senegal chameleon.

Discussion in 'General Discussion' started by animaltycoon, May 1, 2012.

  1. animaltycoon

    animaltycoon New Member

    i have a few questions about senegal chameleons.
    i am going to get one but i have never owned a rep before and i need some help. i am going to get ether a 4 month old or a 6 month old. which is better? the 4 month old is at a pet store which are farm raised and not wild caught. the 6 month old it imported and is on a website.

    also, what can i feed them?

    can babies be taken outside?

    how small are babies?

    i have a screen cage and everything.
    i want to hand feed it.
    also DO senegal females lay eggs when NOT pregnant!??!??

  2. Carlton

    Carlton Chameleon Enthusiast

    A bit of info about Senegals first off:

    The term "farm raised" is still basically a wildcaught cham, because it was not kept in a captive situation in the same country you probably live in, not kept under artificial lighting or climatic cycles, not fed-captive produced insects, and has been shipped long distances. It was still been exposed to the wild and all those hazards like unknown levels of parasites, injuries, or diseases. Yes, captive bred chams also have parasites but they often get treated for them. Don't believe what a dealer tells you about parasite treatment...assume nothing has been diagnosed or treated.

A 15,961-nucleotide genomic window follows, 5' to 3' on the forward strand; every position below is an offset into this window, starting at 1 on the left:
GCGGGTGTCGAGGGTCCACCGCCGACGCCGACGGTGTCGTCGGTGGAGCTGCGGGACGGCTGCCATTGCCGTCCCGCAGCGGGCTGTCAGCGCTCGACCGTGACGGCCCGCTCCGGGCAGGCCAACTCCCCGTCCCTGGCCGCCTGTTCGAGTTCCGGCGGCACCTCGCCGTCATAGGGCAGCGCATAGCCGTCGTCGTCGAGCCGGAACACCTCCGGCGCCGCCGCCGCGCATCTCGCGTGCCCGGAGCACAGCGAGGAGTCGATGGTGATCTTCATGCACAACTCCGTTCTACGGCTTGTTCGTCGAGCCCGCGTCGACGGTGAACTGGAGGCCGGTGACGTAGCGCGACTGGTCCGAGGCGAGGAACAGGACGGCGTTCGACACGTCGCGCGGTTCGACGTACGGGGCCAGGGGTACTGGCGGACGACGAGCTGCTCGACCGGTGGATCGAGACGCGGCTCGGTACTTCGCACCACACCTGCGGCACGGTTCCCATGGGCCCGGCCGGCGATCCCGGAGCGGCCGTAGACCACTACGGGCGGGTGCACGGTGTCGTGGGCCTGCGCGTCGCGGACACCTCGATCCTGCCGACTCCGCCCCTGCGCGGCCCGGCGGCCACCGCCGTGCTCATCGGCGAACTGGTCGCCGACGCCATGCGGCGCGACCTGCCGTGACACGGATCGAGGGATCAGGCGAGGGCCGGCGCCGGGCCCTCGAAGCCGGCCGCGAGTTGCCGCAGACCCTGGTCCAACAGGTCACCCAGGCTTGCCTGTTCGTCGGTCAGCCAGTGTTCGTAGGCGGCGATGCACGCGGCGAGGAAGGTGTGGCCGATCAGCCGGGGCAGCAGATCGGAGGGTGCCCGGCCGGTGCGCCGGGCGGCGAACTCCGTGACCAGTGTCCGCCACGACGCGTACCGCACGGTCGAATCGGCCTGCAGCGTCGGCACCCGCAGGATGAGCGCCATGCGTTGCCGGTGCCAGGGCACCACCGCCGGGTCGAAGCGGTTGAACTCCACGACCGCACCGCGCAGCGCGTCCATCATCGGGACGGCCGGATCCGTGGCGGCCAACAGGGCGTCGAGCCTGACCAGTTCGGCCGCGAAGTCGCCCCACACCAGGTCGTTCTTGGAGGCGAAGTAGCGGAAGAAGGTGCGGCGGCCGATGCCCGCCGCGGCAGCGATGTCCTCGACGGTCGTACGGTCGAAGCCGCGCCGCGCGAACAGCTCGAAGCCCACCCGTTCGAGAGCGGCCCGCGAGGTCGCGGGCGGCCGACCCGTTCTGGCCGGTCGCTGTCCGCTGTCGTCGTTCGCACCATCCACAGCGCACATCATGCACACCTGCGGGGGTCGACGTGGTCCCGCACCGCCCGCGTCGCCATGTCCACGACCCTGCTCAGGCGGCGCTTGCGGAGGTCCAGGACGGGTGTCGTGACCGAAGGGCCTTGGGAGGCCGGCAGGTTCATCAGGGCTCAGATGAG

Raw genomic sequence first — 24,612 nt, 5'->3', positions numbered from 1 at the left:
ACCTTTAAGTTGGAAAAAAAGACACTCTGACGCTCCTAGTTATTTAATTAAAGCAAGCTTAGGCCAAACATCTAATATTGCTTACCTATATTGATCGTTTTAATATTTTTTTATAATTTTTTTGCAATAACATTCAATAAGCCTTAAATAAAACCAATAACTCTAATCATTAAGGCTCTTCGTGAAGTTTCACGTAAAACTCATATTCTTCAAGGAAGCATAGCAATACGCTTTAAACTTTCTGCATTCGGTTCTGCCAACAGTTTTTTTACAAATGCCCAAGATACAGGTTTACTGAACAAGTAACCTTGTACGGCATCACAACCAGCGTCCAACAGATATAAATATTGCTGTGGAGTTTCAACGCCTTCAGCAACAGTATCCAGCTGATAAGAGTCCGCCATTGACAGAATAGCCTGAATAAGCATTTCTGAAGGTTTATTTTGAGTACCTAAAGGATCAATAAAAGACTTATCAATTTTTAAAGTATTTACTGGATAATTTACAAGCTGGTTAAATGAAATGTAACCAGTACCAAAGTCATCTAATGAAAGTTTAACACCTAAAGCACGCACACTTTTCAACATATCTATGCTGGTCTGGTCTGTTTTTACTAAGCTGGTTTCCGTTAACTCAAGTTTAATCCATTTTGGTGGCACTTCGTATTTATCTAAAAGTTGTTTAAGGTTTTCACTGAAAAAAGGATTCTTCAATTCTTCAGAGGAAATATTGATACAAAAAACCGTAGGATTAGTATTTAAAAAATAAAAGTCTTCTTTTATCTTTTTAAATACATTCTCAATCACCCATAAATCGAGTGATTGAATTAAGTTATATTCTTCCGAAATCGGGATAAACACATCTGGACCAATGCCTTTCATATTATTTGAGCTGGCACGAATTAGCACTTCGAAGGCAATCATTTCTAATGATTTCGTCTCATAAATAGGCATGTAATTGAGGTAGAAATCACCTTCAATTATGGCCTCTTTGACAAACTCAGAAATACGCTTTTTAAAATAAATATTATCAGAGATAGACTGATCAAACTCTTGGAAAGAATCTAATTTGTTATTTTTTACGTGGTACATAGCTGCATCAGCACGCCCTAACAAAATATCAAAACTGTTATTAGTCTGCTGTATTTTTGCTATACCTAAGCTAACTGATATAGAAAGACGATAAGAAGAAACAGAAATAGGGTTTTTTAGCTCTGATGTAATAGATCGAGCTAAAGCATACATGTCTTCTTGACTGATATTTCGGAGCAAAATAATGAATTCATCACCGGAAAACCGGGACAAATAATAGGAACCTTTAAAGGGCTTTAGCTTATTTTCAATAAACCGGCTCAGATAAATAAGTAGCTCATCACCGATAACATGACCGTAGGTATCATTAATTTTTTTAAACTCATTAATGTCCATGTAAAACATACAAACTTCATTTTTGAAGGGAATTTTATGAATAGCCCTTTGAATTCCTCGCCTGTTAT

Pet stores often get Senegals because they are relative cheap to buy from wholesalers. Because you don't know much of the specifics about their earlier care and because most pet shops don't know much of anything about proper cham care you could be getting an animal already stressed and dehydrated. Not a great first herp to start off with! I'd see both chams in person after you have a better sense what a HEALTHY one should look like. If they both look hydrated and healthy, choose the older juvenile as it will be a little easier to feed (not so many small insects).

    If you really want a Senegal over any other species that's fine, just be aware there is less husbandry information available for them from experienced breeders. I'd suggest searching the forum for posts about Senegal care and reading some of the beginner cham information on the forum to answer the basic care questions (what to feed it, what type of lighting you need, caging, watering techniques, temp ranges, etc). Then come back with more specific questions you can't find answers to.

    Also, your future cham may not like to hand feed no matter what you do. Chams are individuals...some won't ever tolerate you and some will be fine. Meeting each cham in person would help you judge how shy they are.